House panel approves a measure to revamp FCC and rein in its rules
House Republicans on Tuesday pushed forward a bill designed to increase transparency at the Federal Communications Commission and prevent what critics say are needless regulations that have created uncertainty in the market and inhibited deal-making.
The bill passed 31-16 in the House Energy and Commerce Committee and now goes to the full House for a vote, but the Democrat-controlled Senate is seen as unlikely to consider the legislation. Cable, telecommunications and broadcast business groups have expressed support for the bill.
“Today’s fast-changing marketplace requires careful deliberation before government intervention,” said bill author Rep. Greg Walden, Oregon Republican, who chairs the panel’s communications and technology subcommittee.
Mr. Walden praised FCC Chairman Julius Genachowski for improving the agency’s workings, but added, “Even this commission has overreached its statutory authority and been less than open and transparent in its rule-making, and we need to lock in reform with legislation to ensure that good government practices continue from one administration to the next.”
But Rep. John D. Dingell, Michigan Democrat, called the bill “legislative malpractice.”
“It micromanages the way the FCC would do its job,” added Rep. Henry A. Waxman, the California Democrat who is the ranking minority member on the committee, a critique that Rep. Lee Terry, Nebraska Republican, called “a little dramatic.”
The bill would require the FCC to survey the communications marketplace before it creates new rules to make sure the agency has an up-to-date understanding of the industry it is regulating.
The FCC would also be required to identify the market failure, consumer harm or regulatory barrier it was trying to remedy before moving forward with expensive rule-making. FCC officials also must demonstrate that the benefits of regulation outweigh the costs.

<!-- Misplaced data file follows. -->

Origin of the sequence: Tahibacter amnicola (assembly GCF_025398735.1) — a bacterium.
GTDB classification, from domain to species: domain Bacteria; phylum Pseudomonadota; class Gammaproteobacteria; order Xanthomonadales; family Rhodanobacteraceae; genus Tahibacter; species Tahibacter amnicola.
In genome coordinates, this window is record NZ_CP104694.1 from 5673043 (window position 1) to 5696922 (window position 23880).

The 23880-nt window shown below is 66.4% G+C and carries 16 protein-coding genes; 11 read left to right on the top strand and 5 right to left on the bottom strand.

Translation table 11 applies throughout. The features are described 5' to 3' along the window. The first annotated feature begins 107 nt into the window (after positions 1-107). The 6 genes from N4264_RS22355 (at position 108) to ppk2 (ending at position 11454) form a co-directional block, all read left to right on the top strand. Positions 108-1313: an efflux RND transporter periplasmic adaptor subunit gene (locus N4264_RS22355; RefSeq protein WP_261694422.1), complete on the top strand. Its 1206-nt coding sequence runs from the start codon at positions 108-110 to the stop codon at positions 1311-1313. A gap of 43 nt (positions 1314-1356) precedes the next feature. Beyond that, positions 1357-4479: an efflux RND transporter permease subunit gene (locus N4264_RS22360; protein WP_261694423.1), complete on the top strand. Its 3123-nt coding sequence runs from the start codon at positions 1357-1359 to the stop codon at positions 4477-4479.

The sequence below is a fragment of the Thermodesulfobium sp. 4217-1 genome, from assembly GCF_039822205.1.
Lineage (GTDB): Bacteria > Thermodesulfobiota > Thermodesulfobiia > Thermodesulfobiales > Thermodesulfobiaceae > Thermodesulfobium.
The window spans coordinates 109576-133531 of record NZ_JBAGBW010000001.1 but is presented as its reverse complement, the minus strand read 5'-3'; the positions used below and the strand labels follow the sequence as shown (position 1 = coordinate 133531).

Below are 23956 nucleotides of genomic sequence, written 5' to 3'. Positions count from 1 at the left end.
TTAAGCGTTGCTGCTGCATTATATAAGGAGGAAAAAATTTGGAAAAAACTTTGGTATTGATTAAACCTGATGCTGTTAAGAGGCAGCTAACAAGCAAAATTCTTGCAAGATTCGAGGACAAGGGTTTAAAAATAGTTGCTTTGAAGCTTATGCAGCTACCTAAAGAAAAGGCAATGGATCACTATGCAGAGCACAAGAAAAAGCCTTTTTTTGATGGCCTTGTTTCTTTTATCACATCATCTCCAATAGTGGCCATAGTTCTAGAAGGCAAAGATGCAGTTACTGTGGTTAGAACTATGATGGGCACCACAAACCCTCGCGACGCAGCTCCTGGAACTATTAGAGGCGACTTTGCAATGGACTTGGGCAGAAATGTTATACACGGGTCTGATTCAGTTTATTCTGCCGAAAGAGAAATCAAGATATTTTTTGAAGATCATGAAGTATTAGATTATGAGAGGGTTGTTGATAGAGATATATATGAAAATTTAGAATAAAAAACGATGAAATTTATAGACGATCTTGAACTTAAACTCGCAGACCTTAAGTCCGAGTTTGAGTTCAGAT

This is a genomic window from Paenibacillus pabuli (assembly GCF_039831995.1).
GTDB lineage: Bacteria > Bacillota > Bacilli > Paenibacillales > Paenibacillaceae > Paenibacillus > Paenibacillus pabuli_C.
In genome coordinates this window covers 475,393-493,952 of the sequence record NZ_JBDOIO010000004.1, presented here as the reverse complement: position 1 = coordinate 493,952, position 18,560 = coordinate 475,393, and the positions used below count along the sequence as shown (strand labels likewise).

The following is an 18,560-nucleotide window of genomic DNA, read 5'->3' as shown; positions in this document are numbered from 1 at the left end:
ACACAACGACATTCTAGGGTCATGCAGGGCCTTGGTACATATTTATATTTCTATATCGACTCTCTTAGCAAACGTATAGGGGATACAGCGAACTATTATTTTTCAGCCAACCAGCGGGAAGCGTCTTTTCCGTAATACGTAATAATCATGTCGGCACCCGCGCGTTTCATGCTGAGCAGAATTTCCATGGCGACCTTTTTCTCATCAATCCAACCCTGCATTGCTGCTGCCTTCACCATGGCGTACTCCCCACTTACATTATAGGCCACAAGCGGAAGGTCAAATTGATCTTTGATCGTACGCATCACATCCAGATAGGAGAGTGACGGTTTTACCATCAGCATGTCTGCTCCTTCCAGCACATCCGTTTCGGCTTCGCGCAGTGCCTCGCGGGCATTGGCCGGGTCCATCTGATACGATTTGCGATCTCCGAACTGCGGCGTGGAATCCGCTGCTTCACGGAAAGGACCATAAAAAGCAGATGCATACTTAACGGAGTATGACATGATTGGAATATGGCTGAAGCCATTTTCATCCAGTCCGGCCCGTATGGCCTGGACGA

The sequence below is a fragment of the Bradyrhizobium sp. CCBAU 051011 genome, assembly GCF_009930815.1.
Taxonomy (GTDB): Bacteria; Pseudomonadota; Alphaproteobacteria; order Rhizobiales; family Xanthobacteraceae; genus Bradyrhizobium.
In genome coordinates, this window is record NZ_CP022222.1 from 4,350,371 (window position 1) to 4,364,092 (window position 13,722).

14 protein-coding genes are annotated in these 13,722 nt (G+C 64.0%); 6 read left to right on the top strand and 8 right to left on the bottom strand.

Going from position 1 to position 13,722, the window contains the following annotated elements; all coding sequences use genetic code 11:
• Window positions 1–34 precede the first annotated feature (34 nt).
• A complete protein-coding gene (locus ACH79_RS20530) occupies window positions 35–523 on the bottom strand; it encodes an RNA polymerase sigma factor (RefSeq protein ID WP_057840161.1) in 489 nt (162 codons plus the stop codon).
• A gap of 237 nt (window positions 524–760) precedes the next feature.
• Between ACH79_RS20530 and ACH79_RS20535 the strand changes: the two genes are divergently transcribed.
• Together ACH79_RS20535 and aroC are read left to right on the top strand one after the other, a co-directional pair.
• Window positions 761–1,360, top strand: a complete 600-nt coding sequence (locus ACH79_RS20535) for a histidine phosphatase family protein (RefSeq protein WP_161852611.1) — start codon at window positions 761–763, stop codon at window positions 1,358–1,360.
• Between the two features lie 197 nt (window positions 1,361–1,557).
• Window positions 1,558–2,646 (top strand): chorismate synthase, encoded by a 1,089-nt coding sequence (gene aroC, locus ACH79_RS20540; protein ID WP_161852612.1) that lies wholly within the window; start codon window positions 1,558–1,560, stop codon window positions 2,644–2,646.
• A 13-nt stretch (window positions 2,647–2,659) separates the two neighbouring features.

The FCC would be required to disclose internal procedures for pending orders, publish orders before open meetings and establish minimum public-review periods.
“This is one of the biggest sectors of our economy, controlled by three people who vote behind closed doors,” Mr. Walden said. “Is that too much to say, ‘Tell us what you’re working on?’ ”
Some have complained that past commissions have misused the system because of a lack of openness. “I think that some of the chairmen and former chairmen of the FCC have been less than optimal,” said Rep. Joe Barton, Texas Republican.
In other cases, chairmen would ignore the wishes of a bipartisan group of commissioners by not putting a certain issue on the agenda.
“What we’re finding with the agency is they are using a lack of procedural rules to the chairman’s advantage,” Mr. Terry said. “This will just tighten things up.”
Under the bill, the FCC would also establish “shot clocks” that include a schedule of when reports on the matter will be released, so interested parties can know how quickly to expect decisions.
The committee turned back an amendment offered by Rep. Anna G. Eshoo, California Democrat, that would have required broadcast and cable operators to disclose the names of donors of more than $10,000 to entities “sponsoring political programming.” Republicans said the amendment was an attempt to tack campaign finance reforms onto the FCC bill.